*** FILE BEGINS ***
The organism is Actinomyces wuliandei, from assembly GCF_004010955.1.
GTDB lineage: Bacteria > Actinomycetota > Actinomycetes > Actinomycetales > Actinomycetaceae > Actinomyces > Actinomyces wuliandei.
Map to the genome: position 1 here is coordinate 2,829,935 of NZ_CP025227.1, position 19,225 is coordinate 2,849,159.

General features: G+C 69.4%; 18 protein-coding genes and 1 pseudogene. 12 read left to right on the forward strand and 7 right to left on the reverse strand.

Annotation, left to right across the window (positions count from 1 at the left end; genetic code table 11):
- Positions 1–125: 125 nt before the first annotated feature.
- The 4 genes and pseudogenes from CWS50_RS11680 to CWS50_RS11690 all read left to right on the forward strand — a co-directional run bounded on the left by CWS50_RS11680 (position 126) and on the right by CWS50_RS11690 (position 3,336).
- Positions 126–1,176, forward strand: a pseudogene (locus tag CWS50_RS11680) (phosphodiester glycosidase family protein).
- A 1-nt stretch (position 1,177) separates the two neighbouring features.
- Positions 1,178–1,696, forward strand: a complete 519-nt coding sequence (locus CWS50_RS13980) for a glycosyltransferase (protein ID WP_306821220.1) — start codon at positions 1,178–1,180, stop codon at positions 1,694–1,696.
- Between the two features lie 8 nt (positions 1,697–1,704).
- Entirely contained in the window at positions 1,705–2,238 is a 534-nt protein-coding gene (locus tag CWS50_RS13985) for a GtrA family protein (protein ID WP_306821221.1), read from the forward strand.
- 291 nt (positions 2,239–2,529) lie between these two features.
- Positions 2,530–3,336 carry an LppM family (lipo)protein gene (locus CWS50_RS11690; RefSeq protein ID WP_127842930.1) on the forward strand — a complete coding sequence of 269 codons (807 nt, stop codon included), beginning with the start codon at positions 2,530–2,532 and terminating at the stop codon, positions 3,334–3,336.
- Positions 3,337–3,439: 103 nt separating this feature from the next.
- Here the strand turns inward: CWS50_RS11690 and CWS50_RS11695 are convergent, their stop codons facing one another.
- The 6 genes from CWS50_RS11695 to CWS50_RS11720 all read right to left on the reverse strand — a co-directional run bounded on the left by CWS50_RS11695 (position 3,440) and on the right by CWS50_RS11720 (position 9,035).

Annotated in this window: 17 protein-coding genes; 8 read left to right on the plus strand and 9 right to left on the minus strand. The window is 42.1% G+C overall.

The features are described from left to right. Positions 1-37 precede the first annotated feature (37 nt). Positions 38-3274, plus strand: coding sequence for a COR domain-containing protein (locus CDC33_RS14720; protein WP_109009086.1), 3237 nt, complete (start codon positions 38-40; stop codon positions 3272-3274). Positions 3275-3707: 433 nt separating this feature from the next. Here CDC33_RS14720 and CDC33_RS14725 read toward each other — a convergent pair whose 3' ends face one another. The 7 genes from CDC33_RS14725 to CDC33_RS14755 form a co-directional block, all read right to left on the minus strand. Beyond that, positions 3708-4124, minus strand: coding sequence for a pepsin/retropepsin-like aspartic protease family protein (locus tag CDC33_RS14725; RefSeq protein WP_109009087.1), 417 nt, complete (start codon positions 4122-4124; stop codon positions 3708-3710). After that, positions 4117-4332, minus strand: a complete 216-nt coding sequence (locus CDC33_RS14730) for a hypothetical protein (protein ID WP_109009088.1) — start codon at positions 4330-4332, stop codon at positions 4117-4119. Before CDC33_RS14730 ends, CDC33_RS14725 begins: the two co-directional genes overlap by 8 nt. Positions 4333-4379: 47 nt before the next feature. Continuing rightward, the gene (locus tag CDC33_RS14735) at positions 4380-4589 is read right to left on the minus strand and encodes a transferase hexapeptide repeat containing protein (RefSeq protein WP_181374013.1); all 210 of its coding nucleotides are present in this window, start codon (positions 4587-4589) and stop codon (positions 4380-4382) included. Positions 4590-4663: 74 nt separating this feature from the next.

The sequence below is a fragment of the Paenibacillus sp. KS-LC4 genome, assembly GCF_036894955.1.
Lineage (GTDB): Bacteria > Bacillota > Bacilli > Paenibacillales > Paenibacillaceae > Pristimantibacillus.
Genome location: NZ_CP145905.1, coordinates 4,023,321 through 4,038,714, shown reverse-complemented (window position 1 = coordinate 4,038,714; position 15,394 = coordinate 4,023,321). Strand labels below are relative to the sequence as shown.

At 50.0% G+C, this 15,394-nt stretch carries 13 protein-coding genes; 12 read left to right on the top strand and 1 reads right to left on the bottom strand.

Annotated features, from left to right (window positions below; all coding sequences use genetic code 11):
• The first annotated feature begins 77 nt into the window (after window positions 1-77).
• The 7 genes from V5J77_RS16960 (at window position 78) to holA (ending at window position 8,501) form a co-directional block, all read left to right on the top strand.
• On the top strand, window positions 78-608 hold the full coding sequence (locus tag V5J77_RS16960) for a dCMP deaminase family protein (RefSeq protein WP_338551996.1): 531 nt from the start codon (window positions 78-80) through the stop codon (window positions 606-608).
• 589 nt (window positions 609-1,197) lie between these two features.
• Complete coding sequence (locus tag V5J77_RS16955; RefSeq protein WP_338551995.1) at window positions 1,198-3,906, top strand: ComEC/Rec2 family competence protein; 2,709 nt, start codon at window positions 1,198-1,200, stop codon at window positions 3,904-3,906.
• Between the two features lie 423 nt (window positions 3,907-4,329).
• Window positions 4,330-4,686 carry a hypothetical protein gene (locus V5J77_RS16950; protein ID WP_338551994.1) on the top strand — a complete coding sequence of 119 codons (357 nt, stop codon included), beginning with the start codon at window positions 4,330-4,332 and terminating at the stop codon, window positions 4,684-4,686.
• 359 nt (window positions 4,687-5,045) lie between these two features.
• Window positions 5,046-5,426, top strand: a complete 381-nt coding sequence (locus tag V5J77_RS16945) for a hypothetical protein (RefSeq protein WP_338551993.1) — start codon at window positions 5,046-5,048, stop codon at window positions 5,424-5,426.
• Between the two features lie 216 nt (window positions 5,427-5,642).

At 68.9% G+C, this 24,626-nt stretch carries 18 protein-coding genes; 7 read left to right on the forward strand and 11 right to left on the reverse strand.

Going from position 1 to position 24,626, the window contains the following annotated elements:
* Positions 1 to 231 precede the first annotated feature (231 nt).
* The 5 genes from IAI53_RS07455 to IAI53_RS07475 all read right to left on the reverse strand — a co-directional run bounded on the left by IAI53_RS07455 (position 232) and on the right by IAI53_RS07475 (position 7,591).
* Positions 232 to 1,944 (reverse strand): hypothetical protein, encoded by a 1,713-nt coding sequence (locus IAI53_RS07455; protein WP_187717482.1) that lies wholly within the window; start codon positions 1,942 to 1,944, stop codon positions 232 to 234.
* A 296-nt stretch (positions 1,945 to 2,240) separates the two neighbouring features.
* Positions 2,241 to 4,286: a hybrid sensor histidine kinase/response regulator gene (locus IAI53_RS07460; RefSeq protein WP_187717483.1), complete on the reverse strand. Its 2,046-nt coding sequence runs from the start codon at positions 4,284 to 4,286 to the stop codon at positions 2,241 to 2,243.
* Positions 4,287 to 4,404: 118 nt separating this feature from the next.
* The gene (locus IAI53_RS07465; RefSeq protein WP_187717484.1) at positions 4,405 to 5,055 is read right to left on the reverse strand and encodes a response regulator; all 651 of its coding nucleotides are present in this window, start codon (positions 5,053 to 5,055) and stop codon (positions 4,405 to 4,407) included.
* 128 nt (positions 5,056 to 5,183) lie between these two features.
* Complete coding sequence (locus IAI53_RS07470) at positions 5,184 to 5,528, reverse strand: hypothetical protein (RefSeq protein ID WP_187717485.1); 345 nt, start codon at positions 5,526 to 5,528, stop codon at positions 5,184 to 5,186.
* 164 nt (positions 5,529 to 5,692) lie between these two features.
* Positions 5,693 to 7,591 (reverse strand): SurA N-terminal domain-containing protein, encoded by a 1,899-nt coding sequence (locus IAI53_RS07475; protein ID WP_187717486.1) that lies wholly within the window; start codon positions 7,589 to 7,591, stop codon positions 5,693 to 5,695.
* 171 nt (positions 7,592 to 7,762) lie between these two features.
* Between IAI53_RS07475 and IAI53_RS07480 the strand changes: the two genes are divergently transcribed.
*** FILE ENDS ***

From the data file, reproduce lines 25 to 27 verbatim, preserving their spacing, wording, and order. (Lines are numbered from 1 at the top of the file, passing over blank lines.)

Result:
• The first annotated feature begins 77 nt into the window (after window positions 1-77).
• The 7 genes from V5J77_RS16960 (at window position 78) to holA (ending at window position 8,501) form a co-directional block, all read left to right on the top strand.
• On the top strand, window positions 78-608 hold the full coding sequence (locus tag V5J77_RS16960) for a dCMP deaminase family protein (RefSeq protein WP_338551996.1): 531 nt from the start codon (window positions 78-80) through the stop codon (window positions 606-608).